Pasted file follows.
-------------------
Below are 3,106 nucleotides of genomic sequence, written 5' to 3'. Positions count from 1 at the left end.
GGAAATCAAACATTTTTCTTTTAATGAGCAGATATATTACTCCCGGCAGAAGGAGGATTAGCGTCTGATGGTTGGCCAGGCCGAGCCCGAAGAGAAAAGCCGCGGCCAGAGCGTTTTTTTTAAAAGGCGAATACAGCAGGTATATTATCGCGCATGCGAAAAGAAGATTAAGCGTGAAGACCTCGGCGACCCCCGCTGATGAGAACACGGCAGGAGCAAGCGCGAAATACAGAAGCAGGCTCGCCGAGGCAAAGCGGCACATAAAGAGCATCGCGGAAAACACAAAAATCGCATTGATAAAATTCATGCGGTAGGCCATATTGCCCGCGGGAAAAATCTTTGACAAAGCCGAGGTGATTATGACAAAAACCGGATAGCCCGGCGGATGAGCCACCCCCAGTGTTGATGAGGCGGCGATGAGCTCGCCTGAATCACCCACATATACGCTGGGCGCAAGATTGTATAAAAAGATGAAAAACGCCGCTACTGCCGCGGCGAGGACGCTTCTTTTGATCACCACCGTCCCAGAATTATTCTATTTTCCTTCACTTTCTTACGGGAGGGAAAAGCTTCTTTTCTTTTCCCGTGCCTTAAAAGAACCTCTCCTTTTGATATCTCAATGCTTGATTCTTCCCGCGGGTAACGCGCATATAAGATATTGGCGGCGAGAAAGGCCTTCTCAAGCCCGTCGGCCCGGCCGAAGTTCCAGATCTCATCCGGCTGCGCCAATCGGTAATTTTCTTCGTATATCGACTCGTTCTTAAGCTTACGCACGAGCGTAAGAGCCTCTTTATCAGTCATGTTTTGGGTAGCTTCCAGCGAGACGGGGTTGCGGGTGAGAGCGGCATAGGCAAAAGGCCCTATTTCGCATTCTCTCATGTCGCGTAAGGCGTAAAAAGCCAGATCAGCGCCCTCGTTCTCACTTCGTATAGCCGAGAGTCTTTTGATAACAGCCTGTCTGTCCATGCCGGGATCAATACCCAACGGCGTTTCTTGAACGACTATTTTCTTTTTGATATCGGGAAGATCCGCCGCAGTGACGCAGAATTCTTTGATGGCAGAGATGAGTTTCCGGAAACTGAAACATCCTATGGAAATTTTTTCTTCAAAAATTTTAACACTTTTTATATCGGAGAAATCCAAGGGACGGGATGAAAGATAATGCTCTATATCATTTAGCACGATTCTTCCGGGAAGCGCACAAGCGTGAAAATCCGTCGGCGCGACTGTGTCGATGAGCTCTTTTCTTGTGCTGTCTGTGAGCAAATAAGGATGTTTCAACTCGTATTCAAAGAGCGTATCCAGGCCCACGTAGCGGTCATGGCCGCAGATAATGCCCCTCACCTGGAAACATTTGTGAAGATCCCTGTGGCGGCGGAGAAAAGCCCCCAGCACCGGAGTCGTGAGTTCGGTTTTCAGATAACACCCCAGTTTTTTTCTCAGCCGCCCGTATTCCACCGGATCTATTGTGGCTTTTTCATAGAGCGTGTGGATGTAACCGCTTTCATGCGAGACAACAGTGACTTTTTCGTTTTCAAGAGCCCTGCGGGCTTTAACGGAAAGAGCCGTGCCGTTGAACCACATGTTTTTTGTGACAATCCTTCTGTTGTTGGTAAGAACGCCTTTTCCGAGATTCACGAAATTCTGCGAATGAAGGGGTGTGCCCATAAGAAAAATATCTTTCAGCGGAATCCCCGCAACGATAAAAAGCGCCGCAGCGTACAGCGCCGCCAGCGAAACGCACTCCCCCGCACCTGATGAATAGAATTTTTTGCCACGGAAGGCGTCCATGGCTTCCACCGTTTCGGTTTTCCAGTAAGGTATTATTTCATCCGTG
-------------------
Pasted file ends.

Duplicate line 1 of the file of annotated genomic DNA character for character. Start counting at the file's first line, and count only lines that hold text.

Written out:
Below are 3,106 nucleotides of genomic sequence, written 5' to 3'. Positions count from 1 at the left end.